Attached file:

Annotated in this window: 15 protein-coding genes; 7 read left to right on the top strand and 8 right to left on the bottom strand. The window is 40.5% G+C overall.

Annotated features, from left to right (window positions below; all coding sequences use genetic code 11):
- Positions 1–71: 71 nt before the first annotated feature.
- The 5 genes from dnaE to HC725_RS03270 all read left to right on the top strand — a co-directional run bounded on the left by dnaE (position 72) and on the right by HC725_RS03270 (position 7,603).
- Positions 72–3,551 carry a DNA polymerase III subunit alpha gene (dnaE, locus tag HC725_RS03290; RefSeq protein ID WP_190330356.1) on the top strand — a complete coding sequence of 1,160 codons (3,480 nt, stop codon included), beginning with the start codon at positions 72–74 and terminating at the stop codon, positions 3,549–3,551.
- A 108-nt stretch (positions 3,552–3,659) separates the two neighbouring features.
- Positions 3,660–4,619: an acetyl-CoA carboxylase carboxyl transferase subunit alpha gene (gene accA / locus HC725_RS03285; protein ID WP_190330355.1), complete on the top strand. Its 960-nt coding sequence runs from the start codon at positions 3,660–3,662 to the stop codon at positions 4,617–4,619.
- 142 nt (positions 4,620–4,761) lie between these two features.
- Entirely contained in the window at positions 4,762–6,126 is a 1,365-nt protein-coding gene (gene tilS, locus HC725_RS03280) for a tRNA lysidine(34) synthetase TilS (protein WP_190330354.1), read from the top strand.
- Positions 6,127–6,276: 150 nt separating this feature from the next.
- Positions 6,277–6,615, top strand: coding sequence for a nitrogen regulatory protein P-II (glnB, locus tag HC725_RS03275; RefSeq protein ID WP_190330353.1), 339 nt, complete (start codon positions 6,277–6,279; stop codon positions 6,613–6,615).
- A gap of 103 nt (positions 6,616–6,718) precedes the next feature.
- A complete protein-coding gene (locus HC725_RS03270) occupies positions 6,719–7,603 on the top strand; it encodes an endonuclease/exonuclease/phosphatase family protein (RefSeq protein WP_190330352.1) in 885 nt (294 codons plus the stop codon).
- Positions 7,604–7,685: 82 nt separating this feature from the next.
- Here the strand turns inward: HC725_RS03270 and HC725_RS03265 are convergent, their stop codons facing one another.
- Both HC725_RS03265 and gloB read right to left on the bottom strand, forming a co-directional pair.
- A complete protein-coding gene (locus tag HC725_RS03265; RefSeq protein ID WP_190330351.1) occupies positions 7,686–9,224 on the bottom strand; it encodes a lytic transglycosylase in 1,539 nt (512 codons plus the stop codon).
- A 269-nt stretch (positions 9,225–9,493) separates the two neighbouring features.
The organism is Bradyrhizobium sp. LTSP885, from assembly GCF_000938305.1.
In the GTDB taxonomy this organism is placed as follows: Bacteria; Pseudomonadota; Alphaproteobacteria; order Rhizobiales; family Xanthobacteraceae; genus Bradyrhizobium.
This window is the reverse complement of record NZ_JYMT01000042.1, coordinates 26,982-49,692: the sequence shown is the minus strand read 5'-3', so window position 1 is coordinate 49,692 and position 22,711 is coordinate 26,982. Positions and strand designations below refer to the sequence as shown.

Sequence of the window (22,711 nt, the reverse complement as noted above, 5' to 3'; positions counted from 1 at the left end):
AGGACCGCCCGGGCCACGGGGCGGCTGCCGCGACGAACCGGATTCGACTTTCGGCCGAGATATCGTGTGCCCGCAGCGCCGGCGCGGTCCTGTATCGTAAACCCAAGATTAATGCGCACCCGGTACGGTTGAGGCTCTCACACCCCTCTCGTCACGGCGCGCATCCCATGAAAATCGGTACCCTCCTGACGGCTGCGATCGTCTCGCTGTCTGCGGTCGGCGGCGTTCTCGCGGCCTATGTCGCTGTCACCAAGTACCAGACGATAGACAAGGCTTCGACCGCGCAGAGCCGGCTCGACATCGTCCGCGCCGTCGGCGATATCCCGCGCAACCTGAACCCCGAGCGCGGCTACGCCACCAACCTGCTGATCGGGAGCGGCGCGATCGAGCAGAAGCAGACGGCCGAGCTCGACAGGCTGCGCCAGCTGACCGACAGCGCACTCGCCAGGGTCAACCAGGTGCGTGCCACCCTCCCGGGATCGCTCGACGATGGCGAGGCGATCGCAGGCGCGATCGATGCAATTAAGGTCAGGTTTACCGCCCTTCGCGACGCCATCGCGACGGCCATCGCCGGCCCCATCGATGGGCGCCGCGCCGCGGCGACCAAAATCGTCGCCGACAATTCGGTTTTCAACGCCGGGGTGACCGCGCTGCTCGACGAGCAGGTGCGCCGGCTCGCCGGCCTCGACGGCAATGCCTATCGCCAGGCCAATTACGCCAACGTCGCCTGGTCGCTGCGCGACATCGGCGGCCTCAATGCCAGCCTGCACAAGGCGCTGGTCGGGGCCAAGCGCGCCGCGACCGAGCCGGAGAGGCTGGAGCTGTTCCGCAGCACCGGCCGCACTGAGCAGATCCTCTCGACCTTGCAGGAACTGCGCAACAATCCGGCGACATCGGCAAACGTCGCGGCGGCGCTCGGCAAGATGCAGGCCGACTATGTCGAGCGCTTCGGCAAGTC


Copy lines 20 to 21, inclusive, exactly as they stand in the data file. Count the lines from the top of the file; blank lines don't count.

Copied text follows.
In the GTDB taxonomy this organism is placed as follows: Bacteria; Pseudomonadota; Alphaproteobacteria; order Rhizobiales; family Xanthobacteraceae; genus Bradyrhizobium.
This window is the reverse complement of record NZ_JYMT01000042.1, coordinates 26,982-49,692: the sequence shown is the minus strand read 5'-3', so window position 1 is coordinate 49,692 and position 22,711 is coordinate 26,982. Positions and strand designations below refer to the sequence as shown.